Harriet’s East African Journey Continues!

Harriet is well into her 3 month journey evaluating our projects at Maasai Academy and Mercy Primary and we are pleased to say we have not one but two updates this month from her travels!

Maasai Academy, Safari and the journey to Mercy Primary!

My final 2 weeks in Olorte have been very busy. I’ve been working to finish off all of my reports and collect data which COCO can use in the future. I spent a week carrying out basic health checks on all the students at Maasai Academy. I looked at their height, weight, BMI, condition of their teeth, eyesight, how many meals they have a day and if they have anything to eat or drink before the leave for school. Although trying to measure the height and weight of 140 very excited children was pretty hectic it was also a lot of fun and was nice getting to talk to each child one on one (via a teacher for translation).

Maasai Kids

The results proved to be very interesting and painted a very good picture of daily life for many children growing up within this remote Maasai community. The first difficulty I encountered was that many children didn’t know how old they were. Births are rarely officially recorded and birthdays aren’t celebrated so your real date of birth is not seen as important. Those that do have a birth certificate will often say they are a few years younger than they really are so that they are legally able to work for longer before retiring. Some children knew the year they were born in so we were able to work out their age give or take a few months, but there were definitely some who improvised! The statistical data I collected will be sent back to the COCO office where it will be analysed.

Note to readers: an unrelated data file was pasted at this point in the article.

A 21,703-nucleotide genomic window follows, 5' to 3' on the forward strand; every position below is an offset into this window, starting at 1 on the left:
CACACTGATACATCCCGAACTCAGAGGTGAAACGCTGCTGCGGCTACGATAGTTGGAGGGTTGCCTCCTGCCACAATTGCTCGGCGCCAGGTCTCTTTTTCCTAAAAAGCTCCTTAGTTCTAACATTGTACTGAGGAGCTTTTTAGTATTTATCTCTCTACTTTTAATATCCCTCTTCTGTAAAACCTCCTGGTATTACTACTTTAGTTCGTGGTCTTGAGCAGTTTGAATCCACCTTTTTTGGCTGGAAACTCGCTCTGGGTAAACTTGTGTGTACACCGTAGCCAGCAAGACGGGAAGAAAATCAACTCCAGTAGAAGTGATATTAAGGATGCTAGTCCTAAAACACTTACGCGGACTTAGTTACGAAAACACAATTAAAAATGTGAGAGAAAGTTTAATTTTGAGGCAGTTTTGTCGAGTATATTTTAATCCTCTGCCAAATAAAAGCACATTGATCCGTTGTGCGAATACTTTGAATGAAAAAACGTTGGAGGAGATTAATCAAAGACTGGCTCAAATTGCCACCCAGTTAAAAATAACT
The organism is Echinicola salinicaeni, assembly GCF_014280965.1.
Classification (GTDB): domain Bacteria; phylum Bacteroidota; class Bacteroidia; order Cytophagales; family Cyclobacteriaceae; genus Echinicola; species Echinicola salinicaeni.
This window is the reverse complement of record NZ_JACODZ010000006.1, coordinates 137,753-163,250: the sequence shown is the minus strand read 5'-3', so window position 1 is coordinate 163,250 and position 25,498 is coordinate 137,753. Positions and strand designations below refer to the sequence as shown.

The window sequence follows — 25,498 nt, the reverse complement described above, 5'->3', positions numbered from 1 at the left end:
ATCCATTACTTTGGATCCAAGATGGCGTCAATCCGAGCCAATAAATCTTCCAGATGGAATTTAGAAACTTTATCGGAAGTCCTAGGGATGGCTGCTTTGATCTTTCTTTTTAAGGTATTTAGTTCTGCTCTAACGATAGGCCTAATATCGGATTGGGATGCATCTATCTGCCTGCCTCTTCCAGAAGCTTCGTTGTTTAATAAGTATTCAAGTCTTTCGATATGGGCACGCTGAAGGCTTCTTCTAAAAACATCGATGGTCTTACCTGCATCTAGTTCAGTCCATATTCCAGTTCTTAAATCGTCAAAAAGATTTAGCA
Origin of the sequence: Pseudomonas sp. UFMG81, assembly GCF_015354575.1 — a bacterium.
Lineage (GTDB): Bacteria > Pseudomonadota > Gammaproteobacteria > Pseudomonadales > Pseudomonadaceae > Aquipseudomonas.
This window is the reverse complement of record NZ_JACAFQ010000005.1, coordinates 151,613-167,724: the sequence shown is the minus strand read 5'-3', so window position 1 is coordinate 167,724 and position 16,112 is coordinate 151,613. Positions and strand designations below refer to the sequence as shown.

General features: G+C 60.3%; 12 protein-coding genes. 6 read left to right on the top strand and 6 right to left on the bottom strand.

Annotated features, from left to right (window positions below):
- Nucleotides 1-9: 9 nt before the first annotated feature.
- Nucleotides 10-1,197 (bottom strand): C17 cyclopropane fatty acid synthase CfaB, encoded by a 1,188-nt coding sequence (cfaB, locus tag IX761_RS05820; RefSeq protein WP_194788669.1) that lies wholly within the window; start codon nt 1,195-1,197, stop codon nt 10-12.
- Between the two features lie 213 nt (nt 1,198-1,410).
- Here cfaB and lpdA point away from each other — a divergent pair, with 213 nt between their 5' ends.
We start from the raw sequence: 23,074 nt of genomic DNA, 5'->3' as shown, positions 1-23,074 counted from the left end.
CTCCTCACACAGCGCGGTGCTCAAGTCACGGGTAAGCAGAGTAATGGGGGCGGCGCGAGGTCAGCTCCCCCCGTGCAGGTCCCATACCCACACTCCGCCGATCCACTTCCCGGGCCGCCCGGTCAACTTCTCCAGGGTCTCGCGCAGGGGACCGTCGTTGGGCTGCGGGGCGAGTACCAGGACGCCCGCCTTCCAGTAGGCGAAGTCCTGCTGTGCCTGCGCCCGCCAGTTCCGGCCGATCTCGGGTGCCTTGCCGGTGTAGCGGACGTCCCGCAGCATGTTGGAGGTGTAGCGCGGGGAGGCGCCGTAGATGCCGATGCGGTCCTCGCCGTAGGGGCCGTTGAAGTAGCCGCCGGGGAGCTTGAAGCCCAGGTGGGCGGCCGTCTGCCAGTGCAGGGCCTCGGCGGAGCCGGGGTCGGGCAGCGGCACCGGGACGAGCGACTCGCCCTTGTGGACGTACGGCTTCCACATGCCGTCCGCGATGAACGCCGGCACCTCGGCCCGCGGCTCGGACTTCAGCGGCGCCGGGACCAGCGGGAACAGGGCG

Maasai Guy

I was shocked by how many young students had had teeth removed due to cavities. I spoke to Florence, the local nurse, about the reasons for this. She says that from birth children are given sugar to lick if they are crying and they also drink multiple cups of Maasai tea a day to which they add huge amounts of sugar. As toothbrushes and toothpaste are too expensive for many families to afford, it is commonplace to take a small branch and split the ends and use this as a brush. All of this sugar combined with the fact that many parents are unaware of the connection between sugar and cavities means that teeth extraction is common. During my visit Florence went into the school to deliver an oral health lesson to the older students. It was great to see the clinic and the academy linking up and to see how one can benefit the other.

Group smiling kids

During the week I was also speaking to